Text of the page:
Baltimore's best talent dancing out of town

Lack of interest, added to history of failure, leave a glaring gap in otherwise vibrant culture of the city

Dance

March 09, 2003|By Mary Carole McCauley | Mary Carole McCauley,Sun Staff

The arts festival Vivat! St. Petersburg was created to trumpet Baltimore's cultural accomplishments to the world. It also has unwittingly highlighted a major area where the city falls short.

The three-week celebration of Russian culture, which ended last week, featured 106 art exhibits, theater readings and concerts in the Baltimore area -- and exactly one dance troupe. The Ballet Theatre of Maryland, an Annapolis-based dance company, made its Baltimore debut March 1 and 2, when it performed three original pieces set to Russian music.

Granted, Vivat featured lectures about dance and an exhibit of costume drawings of the famed Ballets Russes. Still, that seems paltry, given St. Petersburg's stunning achievements in ballet. The roster of ballet greats who emerged from Russia's cultural capital includes Petipa, Nijinski, Diaghilev, Balanchine and Baryshnikov, among others.

"Three years ago, when they started planning Vivat, all of the major presenters from Baltimore got together," said Carol Bartlett, artistic director of Peabody Conservatory's dance program. "Dance wasn't even brought into the conversation."

She acknowledges that this oversight is understandable; Baltimore audiences are underserved when it comes to dance.

Unlike such other midsized, blue-collar cities as Pittsburgh, Indianapolis, and Milwaukee, Baltimore has no professional, resident, midtier ballet company with a $1 million to $6 million budget, a sum that would support roughly 30 dancers performing three or four programs a season.

The state's largest troupe, Ballet Theater of Maryland, has a $500,000 budget and 12 dancers. The state's best-known modern dance groups -- the Liz Lerman Dance Exchange and Eva Anderson Dancers Ltd. -- are in Takoma Park and Columbia respectively.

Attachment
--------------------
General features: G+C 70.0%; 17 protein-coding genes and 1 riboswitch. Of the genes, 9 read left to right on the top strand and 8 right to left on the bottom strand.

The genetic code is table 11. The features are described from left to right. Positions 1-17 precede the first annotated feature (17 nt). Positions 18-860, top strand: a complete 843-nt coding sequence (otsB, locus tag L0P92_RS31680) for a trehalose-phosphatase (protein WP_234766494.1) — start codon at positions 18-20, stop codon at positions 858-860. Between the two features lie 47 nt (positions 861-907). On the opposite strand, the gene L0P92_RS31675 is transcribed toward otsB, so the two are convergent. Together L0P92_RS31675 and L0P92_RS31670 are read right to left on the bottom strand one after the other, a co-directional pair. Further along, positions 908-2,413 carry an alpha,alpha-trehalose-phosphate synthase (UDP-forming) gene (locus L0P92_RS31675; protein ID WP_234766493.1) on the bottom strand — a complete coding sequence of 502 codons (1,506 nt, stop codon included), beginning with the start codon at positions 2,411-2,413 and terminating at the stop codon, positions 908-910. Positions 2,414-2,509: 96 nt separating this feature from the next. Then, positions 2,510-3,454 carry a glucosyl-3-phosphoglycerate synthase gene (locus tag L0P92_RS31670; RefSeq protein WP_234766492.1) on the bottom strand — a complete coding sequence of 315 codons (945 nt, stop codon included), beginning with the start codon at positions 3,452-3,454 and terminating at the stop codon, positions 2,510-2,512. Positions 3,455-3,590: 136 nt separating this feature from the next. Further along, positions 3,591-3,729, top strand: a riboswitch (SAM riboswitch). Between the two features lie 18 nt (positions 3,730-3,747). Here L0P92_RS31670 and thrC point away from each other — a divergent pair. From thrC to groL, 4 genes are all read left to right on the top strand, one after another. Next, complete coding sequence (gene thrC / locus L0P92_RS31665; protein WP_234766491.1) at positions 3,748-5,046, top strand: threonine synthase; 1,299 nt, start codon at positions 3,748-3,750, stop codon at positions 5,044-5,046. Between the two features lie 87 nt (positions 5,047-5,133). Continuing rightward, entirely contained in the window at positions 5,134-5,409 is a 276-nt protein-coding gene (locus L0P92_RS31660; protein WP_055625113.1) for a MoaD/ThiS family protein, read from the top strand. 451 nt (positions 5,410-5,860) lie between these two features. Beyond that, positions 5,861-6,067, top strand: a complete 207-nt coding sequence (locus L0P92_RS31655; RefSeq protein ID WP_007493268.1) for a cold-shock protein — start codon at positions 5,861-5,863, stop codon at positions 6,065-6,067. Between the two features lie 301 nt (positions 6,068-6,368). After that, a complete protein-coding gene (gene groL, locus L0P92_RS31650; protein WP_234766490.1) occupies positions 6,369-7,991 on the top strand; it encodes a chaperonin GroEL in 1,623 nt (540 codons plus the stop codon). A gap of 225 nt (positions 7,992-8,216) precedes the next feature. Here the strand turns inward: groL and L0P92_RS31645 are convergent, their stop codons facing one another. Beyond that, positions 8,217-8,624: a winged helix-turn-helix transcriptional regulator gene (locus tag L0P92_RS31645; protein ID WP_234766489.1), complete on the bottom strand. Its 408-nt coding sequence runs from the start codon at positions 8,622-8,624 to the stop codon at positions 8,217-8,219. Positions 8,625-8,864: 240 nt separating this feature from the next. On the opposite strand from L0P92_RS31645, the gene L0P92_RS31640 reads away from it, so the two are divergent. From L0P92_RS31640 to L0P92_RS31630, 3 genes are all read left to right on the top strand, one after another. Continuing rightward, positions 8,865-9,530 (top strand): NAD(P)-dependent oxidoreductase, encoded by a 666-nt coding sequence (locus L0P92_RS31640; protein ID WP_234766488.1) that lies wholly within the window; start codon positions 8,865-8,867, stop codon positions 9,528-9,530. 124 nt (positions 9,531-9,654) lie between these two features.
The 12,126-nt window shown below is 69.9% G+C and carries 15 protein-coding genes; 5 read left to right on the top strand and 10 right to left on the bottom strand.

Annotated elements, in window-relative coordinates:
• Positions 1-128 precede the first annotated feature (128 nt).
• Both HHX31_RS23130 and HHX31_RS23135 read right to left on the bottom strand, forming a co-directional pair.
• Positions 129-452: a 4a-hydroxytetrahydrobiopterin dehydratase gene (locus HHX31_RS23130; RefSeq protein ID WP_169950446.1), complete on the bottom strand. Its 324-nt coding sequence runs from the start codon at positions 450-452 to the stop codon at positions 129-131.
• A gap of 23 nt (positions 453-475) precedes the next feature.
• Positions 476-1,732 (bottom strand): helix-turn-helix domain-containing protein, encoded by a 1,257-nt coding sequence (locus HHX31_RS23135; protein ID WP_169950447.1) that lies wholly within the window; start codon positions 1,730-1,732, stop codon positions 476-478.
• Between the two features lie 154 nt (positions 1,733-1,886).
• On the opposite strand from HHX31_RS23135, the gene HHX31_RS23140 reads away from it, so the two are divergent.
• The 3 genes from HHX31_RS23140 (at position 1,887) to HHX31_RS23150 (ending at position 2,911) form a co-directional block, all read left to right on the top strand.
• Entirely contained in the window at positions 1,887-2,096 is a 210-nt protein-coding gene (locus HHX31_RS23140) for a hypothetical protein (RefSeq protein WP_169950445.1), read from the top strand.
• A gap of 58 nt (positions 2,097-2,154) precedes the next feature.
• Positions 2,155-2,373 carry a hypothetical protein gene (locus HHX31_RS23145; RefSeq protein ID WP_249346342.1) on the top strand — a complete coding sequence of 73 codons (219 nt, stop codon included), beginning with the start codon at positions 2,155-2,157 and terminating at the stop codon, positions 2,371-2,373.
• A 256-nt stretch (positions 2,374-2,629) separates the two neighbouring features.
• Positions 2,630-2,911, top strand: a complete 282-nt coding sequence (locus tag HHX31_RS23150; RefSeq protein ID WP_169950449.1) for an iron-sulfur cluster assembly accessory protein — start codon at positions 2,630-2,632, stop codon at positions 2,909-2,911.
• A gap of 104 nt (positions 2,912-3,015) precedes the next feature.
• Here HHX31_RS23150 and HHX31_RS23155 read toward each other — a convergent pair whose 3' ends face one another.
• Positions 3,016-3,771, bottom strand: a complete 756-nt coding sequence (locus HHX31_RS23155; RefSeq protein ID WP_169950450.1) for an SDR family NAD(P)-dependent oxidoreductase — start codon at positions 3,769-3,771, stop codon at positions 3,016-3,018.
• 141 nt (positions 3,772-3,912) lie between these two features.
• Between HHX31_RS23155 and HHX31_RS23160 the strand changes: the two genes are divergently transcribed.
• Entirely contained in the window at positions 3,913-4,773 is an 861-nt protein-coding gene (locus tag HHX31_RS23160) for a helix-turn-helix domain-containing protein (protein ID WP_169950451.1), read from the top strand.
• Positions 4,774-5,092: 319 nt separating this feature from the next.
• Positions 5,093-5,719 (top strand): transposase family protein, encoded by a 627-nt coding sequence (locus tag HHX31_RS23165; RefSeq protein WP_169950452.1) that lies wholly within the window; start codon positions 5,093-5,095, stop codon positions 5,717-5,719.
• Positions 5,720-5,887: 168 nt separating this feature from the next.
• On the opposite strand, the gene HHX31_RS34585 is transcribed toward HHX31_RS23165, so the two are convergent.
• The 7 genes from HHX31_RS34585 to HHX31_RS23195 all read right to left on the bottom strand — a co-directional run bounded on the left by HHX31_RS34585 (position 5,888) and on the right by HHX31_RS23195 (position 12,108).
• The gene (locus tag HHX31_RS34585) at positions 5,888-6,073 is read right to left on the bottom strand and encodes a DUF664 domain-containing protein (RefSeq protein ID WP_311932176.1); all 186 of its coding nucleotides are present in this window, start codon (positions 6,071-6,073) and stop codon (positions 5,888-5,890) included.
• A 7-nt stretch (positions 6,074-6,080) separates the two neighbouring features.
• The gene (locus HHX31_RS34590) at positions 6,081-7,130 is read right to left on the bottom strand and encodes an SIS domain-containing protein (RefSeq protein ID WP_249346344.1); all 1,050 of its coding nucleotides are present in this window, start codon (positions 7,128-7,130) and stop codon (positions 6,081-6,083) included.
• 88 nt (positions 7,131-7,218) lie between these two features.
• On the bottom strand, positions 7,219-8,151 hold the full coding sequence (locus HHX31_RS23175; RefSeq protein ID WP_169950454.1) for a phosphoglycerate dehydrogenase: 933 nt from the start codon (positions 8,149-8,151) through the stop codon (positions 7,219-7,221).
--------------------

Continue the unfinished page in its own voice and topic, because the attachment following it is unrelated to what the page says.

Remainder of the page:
"It's not only that we don't have a major resident dance company," Bartlett said. "We also don't present key professional touring companies from around the U.S. We really need to turn that around."

Rightly or not, Baltimore has a reputation as a city that doesn't appreciate dance, a reputation fueled by very public failures of flagship troupes.

A sad history

If there was a golden age of ballet in Maryland, it was the 1970s, when the Maryland State Ballet was at its peak. Although never a top-ranked company on the order of the American Ballet Theater or the New York City Ballet, its members won medals in prestigious European competitions and the troupe landed high-profile world premieres.

But, in August 1979, a fire destroyed the company's offices on St. Paul Street, including its sets, costumes and subscription lists. The troupe never fully recovered, although a downsized version, renamed the Baltimore Ballet, limped along until 1985.

The next year, Harbor City Ballet was created by local choreographer Philip Carman. Despite a name change to the more geographically-appealing Maryland Ballet Theater, it couldn't attract the corporate support it needed and folded in 1993.

So, it has been 10 years since Baltimore had a resident ballet company. And visitors haven't fared much better.

The Washington Ballet has made determined but unsuccessful forays into Baltimore. The company performed a regular season here from 1986 until it canceled the series in 1992, citing low attendance as the reason.

"I was baffled," said Elvi Moore, former general manager of the Washington Ballet. "I never really could figure it out. I was in Baltimore two to three times a week for three years, and I tried my darndest to get the community behind us. We even changed our name to the Washington-Baltimore Ballet, or the Baltimore-Washington Ballet, depending on which city we were performing in. I think there was a feeling that we were carpetbaggers, that we weren't really from Baltimore."

In 1991, the internationally renowned Alvin Ailey Dance Theatre, a modern dance troupe with an African-American sensibility, started a residency program here that included a week of performances annually and summer camps for disadvantaged students. In addition, Ailey's apprentice company toured the state. At the time, it was touted as Baltimore's chance to get instant cachet in the dance world by affiliating with a world-class troupe.

That, too, lasted just three years before collapsing with a $139,000 deficit.

Education leader

These missteps are particularly puzzling because Baltimore enjoys a solid reputation nationwide for dance education.

The University of Maryland, Baltimore County dance department has sent its students to such well-known modern troupes as Pilobolus and the Paul Taylor Dance Company, both performing this year at the Kennedy Center.

Goucher students are represented in the Israeli Ballet, New York's Metropolitan Ballet, and the South Carolina Ballet. In addition, Goucher grad Amy Marshall is making a name as a choreographer in New York.

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